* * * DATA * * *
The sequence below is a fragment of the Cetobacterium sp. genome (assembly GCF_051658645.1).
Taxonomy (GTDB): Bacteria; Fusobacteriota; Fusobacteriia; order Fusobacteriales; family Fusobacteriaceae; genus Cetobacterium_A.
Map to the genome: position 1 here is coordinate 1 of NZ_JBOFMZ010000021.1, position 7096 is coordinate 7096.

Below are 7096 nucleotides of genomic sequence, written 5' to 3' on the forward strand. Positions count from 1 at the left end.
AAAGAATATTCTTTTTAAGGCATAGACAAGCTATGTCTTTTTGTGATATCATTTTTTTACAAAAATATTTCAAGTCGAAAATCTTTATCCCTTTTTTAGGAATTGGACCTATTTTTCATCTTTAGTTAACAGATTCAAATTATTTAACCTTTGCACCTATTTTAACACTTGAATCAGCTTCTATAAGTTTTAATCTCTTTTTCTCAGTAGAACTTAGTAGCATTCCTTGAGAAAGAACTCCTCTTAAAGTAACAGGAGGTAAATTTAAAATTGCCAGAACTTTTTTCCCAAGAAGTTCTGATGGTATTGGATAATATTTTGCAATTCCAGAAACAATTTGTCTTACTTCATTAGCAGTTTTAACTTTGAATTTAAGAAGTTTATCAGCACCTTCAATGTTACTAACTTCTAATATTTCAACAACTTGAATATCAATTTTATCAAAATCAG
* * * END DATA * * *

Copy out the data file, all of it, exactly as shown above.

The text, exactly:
The sequence below is a fragment of the Cetobacterium sp. genome (assembly GCF_051658645.1).
Taxonomy (GTDB): Bacteria; Fusobacteriota; Fusobacteriia; order Fusobacteriales; family Fusobacteriaceae; genus Cetobacterium_A.
Map to the genome: position 1 here is coordinate 1 of NZ_JBOFMZ010000021.1, position 7096 is coordinate 7096.

Below are 7096 nucleotides of genomic sequence, written 5' to 3' on the forward strand. Positions count from 1 at the left end.
AAAGAATATTCTTTTTAAGGCATAGACAAGCTATGTCTTTTTGTGATATCATTTTTTTACAAAAATATTTCAAGTCGAAAATCTTTATCCCTTTTTTAGGAATTGGACCTATTTTTCATCTTTAGTTAACAGATTCAAATTATTTAACCTTTGCACCTATTTTAACACTTGAATCAGCTTCTATAAGTTTTAATCTCTTTTTCTCAGTAGAACTTAGTAGCATTCCTTGAGAAAGAACTCCTCTTAAAGTAACAGGAGGTAAATTTAAAATTGCCAGAACTTTTTTCCCAAGAAGTTCTGATGGTATTGGATAATATTTTGCAATTCCAGAAACAATTTGTCTTACTTCATTAGCAGTTTTAACTTTGAATTTAAGAAGTTTATCAGCACCTTCAATGTTACTAACTTCTAATATTTCAACAACTTGAATATCAATTTTATCAAAATCAG